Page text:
Remember, in other countries, they apprentice for years in many trade industries rather than attend formal schools to learn their crafts so the jacket is not an "earned degree". OTOH, things like the MOD distinguishment around the chef's jacket colar is another thing, but that is an industry known earned marker.. Everyone knows when to back down when there's a "lead dog" who is higher up on the experience food chain in their particular industry. If I'm in a room with a bunch of chefs, I know I'm not the lead dog, but when I'm meeting with a potential customer, I'm in charge of the negotiation and am not afraid to say what can and can't be done with what they're asking for. When delivering cakes, one needs that same level of authority and control over the situation especially when there are potential problems (like a cake table directly next to the south facing window, a cake table that is going to colapse under the weight of the cake, a cake table in the middle of the walk way, etc.)..

Also, when wearing the jacket and I get asked "Where did you go to Culinary School" my answer is "The Culinary Institute of Hard Knocks - where there is no such thing as graduation because there's always another course!" (CIHK - pronounced like the word kick because there's always one being strategically placed)... But, I'm not afraid to say I've been involved in the food industry since I was born, I was a personal cook at 10 for my bed-ridden GM one summer, I had my first restaurant job at 11, I earned several proficiency awards for my work in the food industry, yada yada yada...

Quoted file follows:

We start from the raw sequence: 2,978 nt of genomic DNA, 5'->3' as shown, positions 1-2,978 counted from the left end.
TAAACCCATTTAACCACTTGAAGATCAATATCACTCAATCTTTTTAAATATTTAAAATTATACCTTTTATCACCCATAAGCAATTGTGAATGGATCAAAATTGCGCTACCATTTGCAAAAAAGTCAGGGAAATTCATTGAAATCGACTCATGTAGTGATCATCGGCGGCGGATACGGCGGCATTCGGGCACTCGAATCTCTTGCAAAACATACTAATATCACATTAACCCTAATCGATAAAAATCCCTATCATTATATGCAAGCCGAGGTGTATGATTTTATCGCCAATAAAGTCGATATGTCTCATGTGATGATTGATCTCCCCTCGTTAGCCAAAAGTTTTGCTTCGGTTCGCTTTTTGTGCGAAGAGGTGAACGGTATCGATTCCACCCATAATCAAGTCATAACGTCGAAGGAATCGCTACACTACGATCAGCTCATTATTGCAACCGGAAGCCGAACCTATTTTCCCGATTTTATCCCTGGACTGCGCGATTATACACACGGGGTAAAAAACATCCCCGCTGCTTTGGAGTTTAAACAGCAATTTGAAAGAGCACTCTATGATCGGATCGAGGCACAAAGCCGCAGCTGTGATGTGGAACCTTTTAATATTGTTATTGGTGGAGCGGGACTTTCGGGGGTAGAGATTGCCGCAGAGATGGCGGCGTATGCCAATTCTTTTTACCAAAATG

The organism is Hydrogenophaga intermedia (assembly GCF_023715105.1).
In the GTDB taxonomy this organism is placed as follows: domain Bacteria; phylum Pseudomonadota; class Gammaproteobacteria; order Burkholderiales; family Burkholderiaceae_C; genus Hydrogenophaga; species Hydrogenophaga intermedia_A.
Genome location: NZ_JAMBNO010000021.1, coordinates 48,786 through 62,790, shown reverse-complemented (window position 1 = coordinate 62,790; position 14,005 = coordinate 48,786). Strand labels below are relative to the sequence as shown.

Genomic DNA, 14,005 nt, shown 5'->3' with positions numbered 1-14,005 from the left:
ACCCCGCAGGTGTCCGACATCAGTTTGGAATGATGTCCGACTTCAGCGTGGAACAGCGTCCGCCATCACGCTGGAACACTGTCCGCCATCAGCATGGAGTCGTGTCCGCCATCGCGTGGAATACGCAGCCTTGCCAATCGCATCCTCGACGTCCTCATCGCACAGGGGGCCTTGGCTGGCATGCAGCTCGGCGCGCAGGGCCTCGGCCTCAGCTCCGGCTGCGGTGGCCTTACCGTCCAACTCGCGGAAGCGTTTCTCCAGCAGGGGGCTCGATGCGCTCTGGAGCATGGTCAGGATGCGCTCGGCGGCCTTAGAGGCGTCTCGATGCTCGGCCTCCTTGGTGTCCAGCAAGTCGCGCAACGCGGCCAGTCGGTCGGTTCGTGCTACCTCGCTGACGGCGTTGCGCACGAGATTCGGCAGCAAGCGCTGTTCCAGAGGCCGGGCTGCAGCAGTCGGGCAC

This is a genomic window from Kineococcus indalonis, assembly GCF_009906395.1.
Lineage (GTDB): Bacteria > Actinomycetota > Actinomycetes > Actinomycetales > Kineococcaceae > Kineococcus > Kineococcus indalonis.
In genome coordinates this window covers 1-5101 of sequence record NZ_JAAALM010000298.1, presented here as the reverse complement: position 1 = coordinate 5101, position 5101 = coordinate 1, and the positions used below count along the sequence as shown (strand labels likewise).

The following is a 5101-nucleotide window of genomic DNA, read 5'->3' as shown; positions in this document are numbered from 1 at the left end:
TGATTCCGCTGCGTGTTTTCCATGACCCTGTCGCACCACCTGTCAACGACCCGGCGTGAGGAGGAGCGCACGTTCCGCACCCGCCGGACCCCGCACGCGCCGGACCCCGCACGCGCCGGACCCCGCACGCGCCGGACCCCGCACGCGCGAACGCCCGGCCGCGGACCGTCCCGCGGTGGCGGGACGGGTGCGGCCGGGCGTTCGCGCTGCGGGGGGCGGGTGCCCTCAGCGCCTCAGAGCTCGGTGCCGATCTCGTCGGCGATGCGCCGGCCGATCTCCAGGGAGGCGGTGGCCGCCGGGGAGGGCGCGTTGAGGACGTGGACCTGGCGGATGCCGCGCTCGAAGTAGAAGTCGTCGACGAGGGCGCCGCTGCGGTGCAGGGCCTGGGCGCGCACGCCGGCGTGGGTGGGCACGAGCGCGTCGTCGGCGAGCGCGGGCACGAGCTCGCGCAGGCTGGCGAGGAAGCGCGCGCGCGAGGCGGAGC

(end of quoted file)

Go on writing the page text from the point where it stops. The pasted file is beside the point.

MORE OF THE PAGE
Get and wear the jacket, and like others said, just don't have it embroidered with "Chef _________" ...
post #94 of 100
ok...I know you have had a multitude of suggestions from millions of people...(well maybe not millions but alot)...and so I am going to add mine... icon_lol.gif

I love the chefs jackets but not white ones.....white sucks to me.( as a nurse white really sucks). Anyway...get a nice chefs jacket and dye it a fun color and then get a picture of one of your cakes and have someone embroider it on the jacket along with the name of your business.

At an ICES DOS last fall one of the demonstrators had on a lilac colored chef jacket with dark purple pants....it was so FUN looking I wanted to know where she bought it....but she said she had dyed it herself. it was really cute....

So take all the advice for what it's worth and pick what works for you...
The chefs jacket is just a uniform...it is not a license or a degree....it's just a UNIFORM...

Teri
post #95 of 100
Quote:
Originally Posted by CoutureCake


and I got more questioning about my professional licenses (like the hall wanted to refuse delivery), fewer people seeing that I was carrying heavy stuff in to do that thing called helping to open doors, or allow me to use moving carts... Just all around less professional treatment... But in the chef jacket, they had someone there instantly with the "don't piss the chef off" even if I had been a lowly dishwasher, there's just an aire of "she's got a knife roll and knows how to use it" attitude. ...



Now THAT is very interesting! The "people observer" part of me loves stories like these!
post #96 of 100
Quote:
Originally Posted by indydebi

Quote:
Originally Posted by CoutureCake


and I got more questioning about my professional licenses (like the hall wanted to refuse delivery), fewer people seeing that I was carrying heavy stuff in to do that thing called helping to open doors, or allow me to use moving carts... Just all around less professional treatment... But in the chef jacket, they had someone there instantly with the "don't piss the chef off" even if I had been a lowly dishwasher, there's just an aire of "she's got a knife roll and knows how to use it" attitude. ...